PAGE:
Boime’s version of eclecticism accommodates everything. Almost anybody in nineteenth-century France can be shown to have some connection with Victor Cousin; either they read him (most people did) or they knew a friend of his (his mistress was Louise Colet, and her other lovers seem to have included, at least in passing, most of the important literary figures of the time). Furthermore, since Cousin cooked up a stew of all the ideas current in the early nineteenth century, any later statement can be traced to something he touched upon. Boime even manages to claim Baudelaire as an eclectic by taking Baudelaire’s ironic statements at face value, especially the famous comic dedication of his Salon of 1846 to the bourgeois. But Baudelaire unhesitatingly condemned eclecticism and detested anything that smacked of the middlebrow (even if he occasionally failed to recognize it); this fastidiousness should not be taken away from him.

Boime’s treatment of the critic Gustave Planche, who was indeed a friend and feryent admirer of Cousin, is also unconvincing. Boime finds Planche’s attack on the painters of the juste milieu curious. This inconveniently curious behavior does not faze Boime, however, and he assures us that “without realizing it, Planche himself became the spokesman for the juste milieu position even while downgrading its concrete appearance.” He offers the following summary of Planche’s position: “He required that art have clear principles, and he proposed this formula: ‘Invention within the circle of nature and tradition.”‘ This is a creed that any artist or critic of whatever persuasion would have adhered to—Ingres, Delacroix, or even Courbet. The trouble with Boime’s middle-of-the-road is that after he has finished expanding its importance, there is nothing left on either side of it. It would be more useful to stay within the narrower limits of Rosenthal’s version of the juste milieu.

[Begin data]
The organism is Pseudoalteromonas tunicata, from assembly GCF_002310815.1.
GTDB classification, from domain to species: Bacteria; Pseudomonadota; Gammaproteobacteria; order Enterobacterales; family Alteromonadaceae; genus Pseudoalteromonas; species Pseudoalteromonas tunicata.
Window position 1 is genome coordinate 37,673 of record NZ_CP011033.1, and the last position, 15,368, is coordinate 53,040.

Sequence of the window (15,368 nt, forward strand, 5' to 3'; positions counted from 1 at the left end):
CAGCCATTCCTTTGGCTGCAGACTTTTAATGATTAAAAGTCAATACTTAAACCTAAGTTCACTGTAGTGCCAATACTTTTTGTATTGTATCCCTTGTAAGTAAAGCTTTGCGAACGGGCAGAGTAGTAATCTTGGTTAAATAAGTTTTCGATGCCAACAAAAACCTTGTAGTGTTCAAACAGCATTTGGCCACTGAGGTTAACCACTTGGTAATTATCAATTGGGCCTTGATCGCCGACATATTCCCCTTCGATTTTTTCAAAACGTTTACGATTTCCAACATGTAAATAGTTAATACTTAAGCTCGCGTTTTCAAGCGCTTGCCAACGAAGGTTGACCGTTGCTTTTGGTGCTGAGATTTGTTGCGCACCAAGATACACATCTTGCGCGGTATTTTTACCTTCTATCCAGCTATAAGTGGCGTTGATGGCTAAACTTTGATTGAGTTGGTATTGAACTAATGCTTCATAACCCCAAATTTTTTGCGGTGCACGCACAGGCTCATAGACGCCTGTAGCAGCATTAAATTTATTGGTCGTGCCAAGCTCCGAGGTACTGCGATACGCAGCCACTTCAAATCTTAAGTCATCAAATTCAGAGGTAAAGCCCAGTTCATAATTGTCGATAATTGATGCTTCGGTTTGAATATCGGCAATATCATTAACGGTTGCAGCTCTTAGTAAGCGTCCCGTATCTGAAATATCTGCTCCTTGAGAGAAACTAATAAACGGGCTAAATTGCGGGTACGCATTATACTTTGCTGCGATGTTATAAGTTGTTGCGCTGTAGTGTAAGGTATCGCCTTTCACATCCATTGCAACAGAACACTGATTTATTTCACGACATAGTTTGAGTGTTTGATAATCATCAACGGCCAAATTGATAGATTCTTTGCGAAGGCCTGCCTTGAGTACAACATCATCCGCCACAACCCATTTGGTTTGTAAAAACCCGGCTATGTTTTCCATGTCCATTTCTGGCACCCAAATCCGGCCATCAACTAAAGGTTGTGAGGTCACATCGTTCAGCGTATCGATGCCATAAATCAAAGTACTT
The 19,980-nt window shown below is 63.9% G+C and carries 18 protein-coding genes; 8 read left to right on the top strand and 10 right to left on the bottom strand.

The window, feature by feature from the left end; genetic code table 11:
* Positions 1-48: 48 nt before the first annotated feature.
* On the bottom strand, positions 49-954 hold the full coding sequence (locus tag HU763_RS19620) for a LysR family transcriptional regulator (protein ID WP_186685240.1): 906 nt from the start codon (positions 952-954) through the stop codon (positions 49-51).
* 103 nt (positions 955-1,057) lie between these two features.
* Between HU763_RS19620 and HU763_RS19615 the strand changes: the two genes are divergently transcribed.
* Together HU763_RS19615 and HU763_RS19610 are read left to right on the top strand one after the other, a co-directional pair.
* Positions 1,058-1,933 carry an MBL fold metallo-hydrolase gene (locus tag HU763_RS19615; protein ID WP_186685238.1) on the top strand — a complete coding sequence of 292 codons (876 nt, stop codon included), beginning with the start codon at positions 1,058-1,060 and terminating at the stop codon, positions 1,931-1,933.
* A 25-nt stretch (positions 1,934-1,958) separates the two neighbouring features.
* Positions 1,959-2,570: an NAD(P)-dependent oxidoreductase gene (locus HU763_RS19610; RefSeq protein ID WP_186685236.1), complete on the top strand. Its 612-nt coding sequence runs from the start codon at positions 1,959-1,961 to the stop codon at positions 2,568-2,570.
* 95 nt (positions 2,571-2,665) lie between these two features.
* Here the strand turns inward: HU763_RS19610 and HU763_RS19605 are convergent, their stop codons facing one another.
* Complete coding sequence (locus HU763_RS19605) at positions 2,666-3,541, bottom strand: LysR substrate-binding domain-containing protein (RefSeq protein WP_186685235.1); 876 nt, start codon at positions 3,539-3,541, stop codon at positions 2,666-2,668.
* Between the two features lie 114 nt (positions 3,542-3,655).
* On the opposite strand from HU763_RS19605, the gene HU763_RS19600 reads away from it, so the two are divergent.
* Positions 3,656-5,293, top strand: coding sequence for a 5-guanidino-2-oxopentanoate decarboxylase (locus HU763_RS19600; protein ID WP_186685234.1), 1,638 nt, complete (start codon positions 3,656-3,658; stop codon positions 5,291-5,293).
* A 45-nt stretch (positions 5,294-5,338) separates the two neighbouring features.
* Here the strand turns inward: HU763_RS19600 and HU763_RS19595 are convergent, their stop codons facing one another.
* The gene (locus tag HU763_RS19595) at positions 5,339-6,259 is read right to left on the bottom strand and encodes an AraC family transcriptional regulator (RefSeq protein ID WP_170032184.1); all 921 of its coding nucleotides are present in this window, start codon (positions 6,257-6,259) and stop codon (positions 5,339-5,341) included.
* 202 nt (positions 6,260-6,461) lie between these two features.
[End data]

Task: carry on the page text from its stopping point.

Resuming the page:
In the 1840s the artistic situation seemed stagnant; the juste milieu (in Rosenthal’s sense)1 had merged with the few wretched holdovers from the school of David to constitute a stale academicism. Ingres was now triumphant, but, partly because of his own assertive attempts to impose himself as a classicist, he was felt to represent the past rather than the future. In spite of his prestige, he was always relatively isolated within the Academy. In 1840, the reaction of his most gifted pupil, Théodore Chassériau (who defected to Delacroix), was characteristic. He wrote from Rome to his brother that Ingres “will remain as a memory and a reproduction of certain stages of past art without having created anything for the future.” Ingres offers the unusual case of an artist who went in his mid-forties directly and immediately from being a detested avant-gardist into an old-fashioned reactionary. On the other hand, Romanticism was running out of steam, and Delacroix showed his strong classicizing tendencies in his grande machine of 1840, The Justice of Trajan. Decamps, a Romantic whom Couture greatly admired, was one of the few painters whose mastery was universally acclaimed, but this was partly because his ambitions were modest and he never attempted anything on a grand scale.

In this situation, Couture appeared as an impressive painter and innovator. He was decidedly an anti-academic independent. Although he had studied with Delaroche, he broke definitively with his master. As early as 1846 (that is, before The Romans of the Decadence brought Couture the greatest fame he was ever to enjoy), Baudelaire already spoke of the “school of Couture” in reference to Diaz and others, and even before that, around 1844, the young Courbet seems to have been struck with his technical procedures.

What was so attractive to artists was Couture’s distinctive and striking method of execution, which produces strong pictorial effects and attracts attention to the painted surface. In this sense, Couture decidedly differed from the juste milieu. The technique was fully developed by the mid-1840s when Couture embarked on his great work, and he soon systematized it into mannerism.

The methods he perfected were expeditious and easy to learn. His draftsmanship was summary, with nothing of the exacting observation of Ingres or the complexities of Delacroix’s “colorist” way of drawing “from within,” as Baudelaire put it. He adapted a number of well-rehearsed formulas with the minimum of distortion to produce an effective approximation of appearance. This is clear above all in Couture’s portraits, where the initial generalized form still remains obvious under the smaller details which produce the likeness. His procedure is exactly the opposite of Ingres’s arduous progress from a searching observation of the model to a new and appropriate abstracted form; but Couture’s method was as efficient as it was superficial. The thick, continuous black contour of the drawings was retained in the paintings and gave them an appearance of stylistic vigor.